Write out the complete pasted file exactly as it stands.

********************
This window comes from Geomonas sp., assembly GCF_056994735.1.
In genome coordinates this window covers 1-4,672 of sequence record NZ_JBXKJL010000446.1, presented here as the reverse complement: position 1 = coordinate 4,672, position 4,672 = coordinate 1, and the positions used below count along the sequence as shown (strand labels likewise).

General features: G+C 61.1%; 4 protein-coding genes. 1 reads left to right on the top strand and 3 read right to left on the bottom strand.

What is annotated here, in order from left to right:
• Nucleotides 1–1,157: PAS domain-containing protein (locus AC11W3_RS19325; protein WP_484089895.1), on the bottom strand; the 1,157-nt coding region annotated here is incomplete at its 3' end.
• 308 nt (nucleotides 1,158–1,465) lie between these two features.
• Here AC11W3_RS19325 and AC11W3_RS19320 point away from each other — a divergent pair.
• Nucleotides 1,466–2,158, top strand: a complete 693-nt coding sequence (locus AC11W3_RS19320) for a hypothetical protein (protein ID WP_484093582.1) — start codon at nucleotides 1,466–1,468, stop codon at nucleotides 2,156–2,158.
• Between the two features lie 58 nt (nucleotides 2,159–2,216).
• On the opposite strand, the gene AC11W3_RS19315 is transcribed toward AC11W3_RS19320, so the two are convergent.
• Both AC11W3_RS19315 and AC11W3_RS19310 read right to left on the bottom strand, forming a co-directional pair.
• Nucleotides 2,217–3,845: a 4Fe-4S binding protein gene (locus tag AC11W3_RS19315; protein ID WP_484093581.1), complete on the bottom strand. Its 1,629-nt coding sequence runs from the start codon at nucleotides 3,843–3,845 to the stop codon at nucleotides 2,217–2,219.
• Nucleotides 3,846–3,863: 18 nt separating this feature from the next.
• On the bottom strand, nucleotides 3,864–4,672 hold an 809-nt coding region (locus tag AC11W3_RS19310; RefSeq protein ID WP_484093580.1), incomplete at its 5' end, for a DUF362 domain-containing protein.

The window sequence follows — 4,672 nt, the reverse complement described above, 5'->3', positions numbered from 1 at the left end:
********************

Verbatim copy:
This window comes from Geomonas sp., assembly GCF_056994735.1.
In genome coordinates this window covers 1-4,672 of sequence record NZ_JBXKJL010000446.1, presented here as the reverse complement: position 1 = coordinate 4,672, position 4,672 = coordinate 1, and the positions used below count along the sequence as shown (strand labels likewise).

General features: G+C 61.1%; 4 protein-coding genes. 1 reads left to right on the top strand and 3 read right to left on the bottom strand.

What is annotated here, in order from left to right:
• Nucleotides 1–1,157: PAS domain-containing protein (locus AC11W3_RS19325; protein WP_484089895.1), on the bottom strand; the 1,157-nt coding region annotated here is incomplete at its 3' end.
• 308 nt (nucleotides 1,158–1,465) lie between these two features.
• Here AC11W3_RS19325 and AC11W3_RS19320 point away from each other — a divergent pair.
• Nucleotides 1,466–2,158, top strand: a complete 693-nt coding sequence (locus AC11W3_RS19320) for a hypothetical protein (protein ID WP_484093582.1) — start codon at nucleotides 1,466–1,468, stop codon at nucleotides 2,156–2,158.
• Between the two features lie 58 nt (nucleotides 2,159–2,216).
• On the opposite strand, the gene AC11W3_RS19315 is transcribed toward AC11W3_RS19320, so the two are convergent.
• Both AC11W3_RS19315 and AC11W3_RS19310 read right to left on the bottom strand, forming a co-directional pair.
• Nucleotides 2,217–3,845: a 4Fe-4S binding protein gene (locus tag AC11W3_RS19315; protein ID WP_484093581.1), complete on the bottom strand. Its 1,629-nt coding sequence runs from the start codon at nucleotides 3,843–3,845 to the stop codon at nucleotides 2,217–2,219.
• Nucleotides 3,846–3,863: 18 nt separating this feature from the next.
• On the bottom strand, nucleotides 3,864–4,672 hold an 809-nt coding region (locus tag AC11W3_RS19310; RefSeq protein ID WP_484093580.1), incomplete at its 5' end, for a DUF362 domain-containing protein.

The window sequence follows — 4,672 nt, the reverse complement described above, 5'->3', positions numbered from 1 at the left end: